York, Pennsylvania: [ York Composition Company ] 1950-1959. First Edition. A collection of 15 issues of the York Trade Compositor, an in-house organ and marketing piece for the York Composition Company, York, Pennsylvania. Each issue is 4 1/4 x 6 5/8 inches, 16 pages plus stapled illustrated wrappers. All are in near fine condition excepting the earliest issue which has a portion of the front wrapper excised. Issues include Jul 1950 (No 11, Vol 19); Jan 1953 (Vol 22, No 5) ; Feb 1953 (no vol or no indicated) ; March 1953 ; April 1953 (minor dampstaining); Sept 1953 (Vol 23, No 1); Jan 1954; Oct 1956 (Vol XXVI, No 2); June 1956 (Vol 23, No 10); March [no date] (Vol XXVI, No. 7); October  (Vol XXVII, No 2); Nov 1957 (Vol XXVII, No 3); Feb [no date] Vol XXVII, No 6; April 1959 (Vol XXVII, No 8); August [no date] (Vol XXVII, No 12). Near Fine. Wraps. 
These are interesting pamphlets. They serve many apparent purposes - indirect sales training (talking about what works best and how to increase income), political statements (commentary both on current events and pet peeves), and of course as an example of the kind of work that the York Composition Company could do. On the back of most issues, Phil Mann (the founder) provides some commentary generally intended to put the company in a fine light versus current issues. In one issue there are apologies that they cannot send out as many copies as are being requested (whether a fact or an example of good salesmanship is unclear). These are not often seen in the market, and OCLC shows only a half dozen holdings of partial sets.
In 1915, "an ambitious young fellow by the name of Philip P. Mann decided to go into business for himself. The business was that of setting type for those in the printing industry. Thus the York Composition Company was started with one Intertype machine in a small shop on Court Avenue. Prior to 1915, Phil Mann learned his trade at the York Dispatch and gained additional experience working for the York Printing Compahy and the Baltimore Sun. As the business grew, additional equipment in- cluding another Intertype machine was purchased. Then Mr. Mann purchased the Hubley Printing Com- pany and operated the two businesses successfully until 1928 when a fire destroyed the building he occupied. In a short time the present building was completed at Bierman and Rose Avenues and when it was ready for occupancy the young and now prosperous owner merged the two companies to form the pres- ent York Composition Company. Today, this energetic company operates a com- plete printing service for its many clients. These are located all along the Atlantic Coast and as far west as Chicago. Forty-five years of constant progress is not a slogan, but an actual fact. The York Composition has the finest typesetting facilities to be found in Central Pennsylvania. In addition, it has full printing equipment, so that the craftsmen employed in this splendid plant can and do take a piece of printing from its very conception and see it through until it is in the hands of the United States Post-Office. Here the idea is conceived, planned, written, designed, printed and bound all under one large roof."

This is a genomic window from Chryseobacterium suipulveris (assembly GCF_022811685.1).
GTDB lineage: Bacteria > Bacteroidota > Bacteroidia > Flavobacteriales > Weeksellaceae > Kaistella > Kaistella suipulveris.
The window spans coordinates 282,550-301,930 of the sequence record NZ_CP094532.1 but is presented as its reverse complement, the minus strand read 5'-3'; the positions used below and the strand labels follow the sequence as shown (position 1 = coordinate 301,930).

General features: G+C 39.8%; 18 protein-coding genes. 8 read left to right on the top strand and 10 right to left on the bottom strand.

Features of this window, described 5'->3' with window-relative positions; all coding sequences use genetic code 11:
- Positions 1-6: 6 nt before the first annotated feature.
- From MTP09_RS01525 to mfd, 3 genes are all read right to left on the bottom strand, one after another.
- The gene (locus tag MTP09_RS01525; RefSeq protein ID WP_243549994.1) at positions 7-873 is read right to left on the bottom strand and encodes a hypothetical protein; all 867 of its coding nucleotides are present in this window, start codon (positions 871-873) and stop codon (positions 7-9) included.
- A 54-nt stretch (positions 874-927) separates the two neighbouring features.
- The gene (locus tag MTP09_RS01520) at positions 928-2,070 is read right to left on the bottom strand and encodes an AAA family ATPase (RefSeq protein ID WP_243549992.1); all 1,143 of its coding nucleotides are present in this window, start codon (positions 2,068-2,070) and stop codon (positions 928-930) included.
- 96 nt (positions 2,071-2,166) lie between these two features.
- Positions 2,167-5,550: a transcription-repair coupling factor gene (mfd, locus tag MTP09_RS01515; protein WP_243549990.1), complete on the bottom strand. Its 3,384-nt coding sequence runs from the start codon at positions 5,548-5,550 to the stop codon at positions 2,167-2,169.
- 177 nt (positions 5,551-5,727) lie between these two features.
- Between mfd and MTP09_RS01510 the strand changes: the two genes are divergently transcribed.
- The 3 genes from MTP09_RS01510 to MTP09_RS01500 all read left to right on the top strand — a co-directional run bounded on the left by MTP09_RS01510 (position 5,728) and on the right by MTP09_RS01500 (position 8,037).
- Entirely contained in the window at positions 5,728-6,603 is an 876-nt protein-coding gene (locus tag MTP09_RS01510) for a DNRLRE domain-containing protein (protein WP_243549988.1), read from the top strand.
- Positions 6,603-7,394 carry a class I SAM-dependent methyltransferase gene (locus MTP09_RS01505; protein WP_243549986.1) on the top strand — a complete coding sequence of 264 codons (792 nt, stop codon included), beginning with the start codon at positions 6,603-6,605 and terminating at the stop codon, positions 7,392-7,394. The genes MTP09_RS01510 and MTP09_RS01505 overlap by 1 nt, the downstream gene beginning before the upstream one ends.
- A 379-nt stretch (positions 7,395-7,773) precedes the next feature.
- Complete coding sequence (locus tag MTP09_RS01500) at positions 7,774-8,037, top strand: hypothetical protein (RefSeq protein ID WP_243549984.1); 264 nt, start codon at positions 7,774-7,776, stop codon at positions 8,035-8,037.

Source: “The story of a dynamic community”, York, Pennsylvania:York Chamber of Commerce, 1946, by BETTY PECKHAM